Pope Calls for Promotion of Universal Human Rights

Affirms Basis in Both Faith and Reason

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VATICAN CITY, MAY 4, 2009 (Zenit.org).- Benedict XVI is urging members of the Pontifical Academy of Social Sciences to defend and promote those “non-negotiable human rights” that are based in God’s law.

The Pope said this today in an audience with academy members, who are gathered in the Vatican through Tuesday for their plenary session, which is focused on the theme of Catholic social doctrine and human rights.

The Pontiff underlined the Church’s stance that “fundamental rights, above and beyond the different ways in which they are formulated and the different degrees of importance they may have in various cultural contexts, are to be upheld and accorded universal recognition because they are inherent in the very nature of man, who is created in the image and likeness of God.”

He added, “The modern period helped shape the idea that the message of Christ — because it proclaims that God loves every man and woman and that every human being is called to love God freely — demonstrates that everyone, independently of his or her social and cultural condition, by nature deserves freedom.”

The Holy Father affirmed the “right to life and the right to freedom of conscience and religion as being at the center of those rights that spring from human nature itself.”

He noted that these human rights are not strictly “truths of faith,” though they “receive further confirmation from faith.”

He continued: “Yet it stands to reason that, living and acting in the physical world as spiritual beings, men and women ascertain the pervading presence of a logos which enables them to distinguish not only between true and false, but also good and evil, better and worse, and justice and injustice.

“This ability to discern — this radical agency — renders every person capable of grasping the ‘natural law,’ which is nothing other than a participation in the eternal law.”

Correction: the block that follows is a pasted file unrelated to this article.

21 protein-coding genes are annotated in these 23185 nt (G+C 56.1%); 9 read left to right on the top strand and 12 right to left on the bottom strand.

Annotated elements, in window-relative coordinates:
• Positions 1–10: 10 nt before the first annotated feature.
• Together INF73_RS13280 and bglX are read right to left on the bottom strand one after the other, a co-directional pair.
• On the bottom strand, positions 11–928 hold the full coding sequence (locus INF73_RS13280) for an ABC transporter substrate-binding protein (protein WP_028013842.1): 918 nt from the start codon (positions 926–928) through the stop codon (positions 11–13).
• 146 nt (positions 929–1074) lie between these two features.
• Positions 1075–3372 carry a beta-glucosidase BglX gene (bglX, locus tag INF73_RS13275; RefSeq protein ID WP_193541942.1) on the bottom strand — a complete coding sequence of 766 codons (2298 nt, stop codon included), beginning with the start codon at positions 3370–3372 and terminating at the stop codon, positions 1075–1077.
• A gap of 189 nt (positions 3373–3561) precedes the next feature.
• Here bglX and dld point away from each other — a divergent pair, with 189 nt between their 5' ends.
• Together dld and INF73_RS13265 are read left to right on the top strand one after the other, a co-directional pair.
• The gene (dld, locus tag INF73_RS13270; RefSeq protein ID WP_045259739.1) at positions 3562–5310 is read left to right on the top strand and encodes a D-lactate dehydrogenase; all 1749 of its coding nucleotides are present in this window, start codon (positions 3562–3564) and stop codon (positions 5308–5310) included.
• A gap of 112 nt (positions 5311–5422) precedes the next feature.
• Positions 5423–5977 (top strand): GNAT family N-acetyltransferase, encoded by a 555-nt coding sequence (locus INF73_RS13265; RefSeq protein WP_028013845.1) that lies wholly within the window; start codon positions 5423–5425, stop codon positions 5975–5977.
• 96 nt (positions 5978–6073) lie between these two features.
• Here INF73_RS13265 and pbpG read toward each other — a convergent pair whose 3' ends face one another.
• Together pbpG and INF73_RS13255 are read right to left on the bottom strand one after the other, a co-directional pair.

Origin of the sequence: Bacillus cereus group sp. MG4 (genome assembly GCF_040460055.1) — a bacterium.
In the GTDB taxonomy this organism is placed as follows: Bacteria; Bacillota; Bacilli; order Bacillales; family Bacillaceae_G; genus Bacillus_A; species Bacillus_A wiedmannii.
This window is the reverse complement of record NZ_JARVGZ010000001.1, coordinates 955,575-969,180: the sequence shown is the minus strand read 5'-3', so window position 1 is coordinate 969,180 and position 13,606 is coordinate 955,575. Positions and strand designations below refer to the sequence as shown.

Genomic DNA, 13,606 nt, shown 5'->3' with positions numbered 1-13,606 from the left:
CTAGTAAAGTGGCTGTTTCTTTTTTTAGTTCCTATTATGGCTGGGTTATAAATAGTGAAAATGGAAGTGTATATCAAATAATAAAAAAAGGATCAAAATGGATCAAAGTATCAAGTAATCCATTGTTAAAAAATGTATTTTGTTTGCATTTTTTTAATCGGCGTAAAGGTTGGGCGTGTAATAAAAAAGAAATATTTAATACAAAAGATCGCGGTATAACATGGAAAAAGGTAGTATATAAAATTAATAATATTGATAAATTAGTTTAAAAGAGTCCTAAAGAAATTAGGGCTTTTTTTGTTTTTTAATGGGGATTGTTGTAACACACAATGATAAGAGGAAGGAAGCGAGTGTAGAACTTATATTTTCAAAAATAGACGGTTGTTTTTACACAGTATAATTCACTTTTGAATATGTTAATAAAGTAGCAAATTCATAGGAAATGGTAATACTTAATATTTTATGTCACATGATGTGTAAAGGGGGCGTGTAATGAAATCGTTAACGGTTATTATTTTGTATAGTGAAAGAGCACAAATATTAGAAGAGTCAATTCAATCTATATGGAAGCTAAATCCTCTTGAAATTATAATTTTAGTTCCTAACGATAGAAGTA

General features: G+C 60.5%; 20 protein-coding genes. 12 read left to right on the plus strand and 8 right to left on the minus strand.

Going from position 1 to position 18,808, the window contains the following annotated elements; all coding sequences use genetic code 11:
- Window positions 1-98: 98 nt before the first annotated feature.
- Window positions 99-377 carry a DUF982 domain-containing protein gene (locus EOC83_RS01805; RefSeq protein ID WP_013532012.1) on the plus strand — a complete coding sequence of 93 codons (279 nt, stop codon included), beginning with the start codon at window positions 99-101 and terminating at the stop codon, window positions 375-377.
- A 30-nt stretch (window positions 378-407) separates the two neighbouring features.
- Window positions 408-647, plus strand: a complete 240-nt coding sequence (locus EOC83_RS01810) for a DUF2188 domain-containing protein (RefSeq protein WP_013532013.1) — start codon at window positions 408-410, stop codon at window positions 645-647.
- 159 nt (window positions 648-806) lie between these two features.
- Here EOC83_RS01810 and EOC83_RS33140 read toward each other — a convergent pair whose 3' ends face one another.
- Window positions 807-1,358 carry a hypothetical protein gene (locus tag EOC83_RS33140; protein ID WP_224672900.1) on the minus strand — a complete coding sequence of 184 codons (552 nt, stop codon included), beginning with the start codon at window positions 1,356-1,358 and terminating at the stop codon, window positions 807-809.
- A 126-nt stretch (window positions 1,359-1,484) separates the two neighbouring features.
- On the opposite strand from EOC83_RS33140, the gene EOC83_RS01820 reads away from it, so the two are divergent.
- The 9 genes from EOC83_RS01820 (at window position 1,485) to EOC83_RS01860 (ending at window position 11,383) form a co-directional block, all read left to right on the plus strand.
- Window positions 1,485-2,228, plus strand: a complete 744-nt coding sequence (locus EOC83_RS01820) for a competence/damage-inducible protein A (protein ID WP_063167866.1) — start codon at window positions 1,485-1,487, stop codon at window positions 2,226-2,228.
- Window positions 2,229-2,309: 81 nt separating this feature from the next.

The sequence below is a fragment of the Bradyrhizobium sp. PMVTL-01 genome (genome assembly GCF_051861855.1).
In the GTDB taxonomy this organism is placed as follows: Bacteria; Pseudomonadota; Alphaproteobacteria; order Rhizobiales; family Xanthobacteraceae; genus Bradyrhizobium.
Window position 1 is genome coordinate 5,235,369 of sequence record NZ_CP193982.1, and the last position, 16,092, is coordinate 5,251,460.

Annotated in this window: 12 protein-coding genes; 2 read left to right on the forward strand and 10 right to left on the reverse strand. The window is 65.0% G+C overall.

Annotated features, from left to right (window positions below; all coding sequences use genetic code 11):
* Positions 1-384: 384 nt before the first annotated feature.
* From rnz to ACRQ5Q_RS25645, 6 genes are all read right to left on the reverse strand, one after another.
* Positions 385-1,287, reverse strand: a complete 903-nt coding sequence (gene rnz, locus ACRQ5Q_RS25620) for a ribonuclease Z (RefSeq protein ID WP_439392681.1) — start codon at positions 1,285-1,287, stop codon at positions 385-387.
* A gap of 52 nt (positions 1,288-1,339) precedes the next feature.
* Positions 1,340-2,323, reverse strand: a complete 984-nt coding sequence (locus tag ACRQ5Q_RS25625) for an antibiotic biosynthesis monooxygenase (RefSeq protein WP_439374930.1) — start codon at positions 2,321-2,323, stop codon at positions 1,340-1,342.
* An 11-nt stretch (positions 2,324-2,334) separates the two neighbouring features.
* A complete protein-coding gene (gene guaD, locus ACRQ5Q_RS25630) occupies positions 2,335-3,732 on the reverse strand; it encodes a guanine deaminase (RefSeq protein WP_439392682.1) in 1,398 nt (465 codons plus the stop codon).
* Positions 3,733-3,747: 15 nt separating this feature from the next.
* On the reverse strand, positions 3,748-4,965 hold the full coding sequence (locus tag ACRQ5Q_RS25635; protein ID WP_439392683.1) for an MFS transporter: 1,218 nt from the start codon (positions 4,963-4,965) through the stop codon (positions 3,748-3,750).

Benedict XVI explained, “Human rights, therefore, are ultimately rooted in a participation of God, who has created each human person with intelligence and freedom.”

“If this solid ethical and political basis is ignored,” he added, “human rights remain fragile since they are deprived of their sound foundation.”

Need for God

The Pope stated that the Church’s action in promoting human rights is “supported by rational reflection, in such a way that these rights can be presented to all people of good will.”

Nevertheless, he continued, “human reason must undergo constant purification by faith, insofar as it is always in danger of a certain ethical blindness caused by disordered passions and sin.”

As well, he said, “insofar as human rights need to be re-appropriated by every generation and by each individual, and insofar as human freedom — which proceeds by a succession of free choices — is always fragile, the human person needs the unconditional hope and love that can only be found in God and that lead to participation in the justice and generosity of God towards others.”

The Pontiff noted recent social problems stemming from the “flagrant contrast between the equal attribution of rights and the unequal access to the means of attaining those rights.”

He continued, “For Christians who regularly ask God to ‘give us this day our daily bread,’ it is a shameful tragedy that one-fifth of humanity still goes hungry.”

The Holy Father called on all international leaders to “collaborate in showing a readiness to work in good faith, respecting the natural law and promoting solidarity and subsidiarity with the weakest regions and peoples of the planet as the most effective strategy for eliminating social inequalities between countries and societies and for increasing global security.”

Foundation

Mary Ann Glendon, president of the academy, addressed Benedict XVI, affirming, “Our central focus has always been on the dignity of the human person and the common good.”

She continued, “We have been mindful of the Church’s long engagement with human rights, of her own decisive contributions to the dignitarian vision of rights embodied in so many human rights instruments, including a Universal Declaration of Human Rights; and of the Holy See as a fearless champion of that vision in international settings.”

Glendon thanked the Pontiff on behalf of the academy members, for his “teachings on faith, hope and charity that provide an unconditional foundation for human rights.”

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On ZENIT’s Web page:

Full text of Papal address: http://zenit.org/article-25782?l=english

Full text of Glendon’s address: http://zenit.org/article-25786?l=english

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